Woods, who lost his top ranking to Vijay Singh this year, is a huge draw in this golf-crazy nation and will be the featured attraction in the $1.89 million event.
'I've never won in Japan,' Woods said Wednesday. 'With the history of this event and the players in the field this would be a great one to win.'
This is Woods' second appearance in the tournament; he finished eighth two years ago on a course he said presents some unique challenges.
'You're going to have some very delicate up-and-downs when you miss the greens,' said Woods, who was second to Colin Montgomerie in a one-day Skins event in South Korea on Sunday. 'Most of the greens are domed, and it's very difficult to get the ball close to the pins.'
He also played in Japan in the 1998 Casio World Open, finishing 15th, and the 2001 World Cup, coming in second with teammate David Duval.
Woods, criticized by some this year for changing a swing that helped him become golf's dominant player, will be joined in the Dunlop Phoenix by British Open champion Todd Hamilton, who finds himself back in familiar territory.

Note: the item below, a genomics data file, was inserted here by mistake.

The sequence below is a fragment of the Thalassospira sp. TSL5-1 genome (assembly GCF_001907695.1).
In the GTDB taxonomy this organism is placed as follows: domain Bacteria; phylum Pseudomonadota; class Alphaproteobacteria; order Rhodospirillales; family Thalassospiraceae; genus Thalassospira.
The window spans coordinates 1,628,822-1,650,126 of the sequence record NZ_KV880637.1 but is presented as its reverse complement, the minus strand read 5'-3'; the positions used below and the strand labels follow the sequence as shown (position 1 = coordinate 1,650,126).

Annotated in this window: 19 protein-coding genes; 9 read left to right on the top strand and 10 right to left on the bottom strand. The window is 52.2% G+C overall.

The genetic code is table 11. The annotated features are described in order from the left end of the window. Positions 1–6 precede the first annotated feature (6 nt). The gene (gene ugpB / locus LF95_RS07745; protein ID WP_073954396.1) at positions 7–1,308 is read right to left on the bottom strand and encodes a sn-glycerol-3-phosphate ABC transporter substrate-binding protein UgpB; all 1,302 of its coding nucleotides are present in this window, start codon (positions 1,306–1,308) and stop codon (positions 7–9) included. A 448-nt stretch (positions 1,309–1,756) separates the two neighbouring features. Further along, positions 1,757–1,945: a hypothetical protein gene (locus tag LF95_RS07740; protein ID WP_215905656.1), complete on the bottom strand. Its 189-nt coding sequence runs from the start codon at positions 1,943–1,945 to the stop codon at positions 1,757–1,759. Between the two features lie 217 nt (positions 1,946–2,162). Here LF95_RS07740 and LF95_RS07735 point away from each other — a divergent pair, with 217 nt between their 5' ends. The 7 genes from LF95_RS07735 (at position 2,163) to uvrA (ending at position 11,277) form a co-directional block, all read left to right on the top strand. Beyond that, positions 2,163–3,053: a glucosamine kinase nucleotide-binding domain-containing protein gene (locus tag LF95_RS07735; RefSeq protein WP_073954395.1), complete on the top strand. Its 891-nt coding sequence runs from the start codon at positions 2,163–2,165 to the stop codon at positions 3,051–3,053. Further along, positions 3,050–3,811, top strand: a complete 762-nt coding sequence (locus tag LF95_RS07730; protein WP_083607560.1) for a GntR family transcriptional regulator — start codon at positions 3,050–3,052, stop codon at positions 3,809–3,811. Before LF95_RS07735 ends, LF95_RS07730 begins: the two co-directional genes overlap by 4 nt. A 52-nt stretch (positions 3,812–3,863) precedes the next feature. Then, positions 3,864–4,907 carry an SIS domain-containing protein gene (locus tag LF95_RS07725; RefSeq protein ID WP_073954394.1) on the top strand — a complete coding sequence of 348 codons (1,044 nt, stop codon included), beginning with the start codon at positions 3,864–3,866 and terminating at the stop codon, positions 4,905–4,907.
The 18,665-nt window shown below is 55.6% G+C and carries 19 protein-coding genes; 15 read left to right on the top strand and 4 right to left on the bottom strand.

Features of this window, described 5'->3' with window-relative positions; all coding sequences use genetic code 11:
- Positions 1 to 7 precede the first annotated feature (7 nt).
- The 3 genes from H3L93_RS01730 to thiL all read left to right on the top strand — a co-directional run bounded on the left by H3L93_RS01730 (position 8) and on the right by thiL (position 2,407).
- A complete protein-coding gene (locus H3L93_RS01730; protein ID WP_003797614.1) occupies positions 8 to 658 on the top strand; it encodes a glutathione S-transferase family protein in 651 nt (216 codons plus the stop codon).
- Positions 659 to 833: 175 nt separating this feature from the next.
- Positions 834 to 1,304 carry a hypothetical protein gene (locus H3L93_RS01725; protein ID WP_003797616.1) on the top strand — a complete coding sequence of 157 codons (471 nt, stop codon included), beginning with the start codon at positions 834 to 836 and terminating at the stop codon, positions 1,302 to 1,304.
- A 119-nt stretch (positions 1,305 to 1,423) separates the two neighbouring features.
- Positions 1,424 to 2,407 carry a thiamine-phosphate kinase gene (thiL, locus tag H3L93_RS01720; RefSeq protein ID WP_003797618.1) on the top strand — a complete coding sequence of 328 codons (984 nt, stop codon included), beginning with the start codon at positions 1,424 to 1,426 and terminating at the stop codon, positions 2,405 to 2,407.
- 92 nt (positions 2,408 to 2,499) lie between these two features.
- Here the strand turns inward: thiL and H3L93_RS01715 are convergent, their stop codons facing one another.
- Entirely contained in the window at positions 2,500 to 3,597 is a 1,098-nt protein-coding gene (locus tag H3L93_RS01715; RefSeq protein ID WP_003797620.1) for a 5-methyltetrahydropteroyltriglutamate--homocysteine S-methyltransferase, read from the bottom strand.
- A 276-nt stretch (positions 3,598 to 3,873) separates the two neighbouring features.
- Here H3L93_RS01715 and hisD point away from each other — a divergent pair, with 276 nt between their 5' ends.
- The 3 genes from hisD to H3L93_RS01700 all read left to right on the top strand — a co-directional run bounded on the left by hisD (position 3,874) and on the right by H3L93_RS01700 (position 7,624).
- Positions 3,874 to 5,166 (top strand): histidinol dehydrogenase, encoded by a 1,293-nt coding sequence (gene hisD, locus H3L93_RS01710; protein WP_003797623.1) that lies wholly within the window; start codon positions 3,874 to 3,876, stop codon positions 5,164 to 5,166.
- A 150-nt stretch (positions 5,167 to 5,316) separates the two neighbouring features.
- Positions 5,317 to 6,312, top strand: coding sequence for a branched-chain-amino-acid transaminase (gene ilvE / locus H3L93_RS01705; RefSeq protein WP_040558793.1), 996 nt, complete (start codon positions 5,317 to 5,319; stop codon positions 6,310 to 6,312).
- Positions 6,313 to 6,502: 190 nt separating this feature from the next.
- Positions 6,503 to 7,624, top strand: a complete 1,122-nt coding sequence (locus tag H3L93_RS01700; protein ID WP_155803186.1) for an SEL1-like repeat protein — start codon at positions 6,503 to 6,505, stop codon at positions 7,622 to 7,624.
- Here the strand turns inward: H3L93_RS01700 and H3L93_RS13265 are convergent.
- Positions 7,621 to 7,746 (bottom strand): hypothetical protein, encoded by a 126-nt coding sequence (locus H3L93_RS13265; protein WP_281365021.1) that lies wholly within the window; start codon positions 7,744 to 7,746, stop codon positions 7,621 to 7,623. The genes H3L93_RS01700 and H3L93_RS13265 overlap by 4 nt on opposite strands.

The 39-year-old Hamilton was a regular on the Japan Tour before qualifying for the PGA Tour.
'It's nice to be back,' Hamilton said. 'Obviously, I'm a little tired but will be ready to go after a good night's sleep.'
Other players in the field include American Stewart Cink, South Korea's K.J. Choi, Australia's Aaron Baddeley and Denmark's Thomas Bjorn.
Bjorn will be looking to tie the record of three Dunlop Phoenix titles held by Japan's Jumbo Ozaki.
Bjorn beat Spain's Sergio Garcia to win this event in 1999 and defeated Garcia again last year by coming from behind on the final day.
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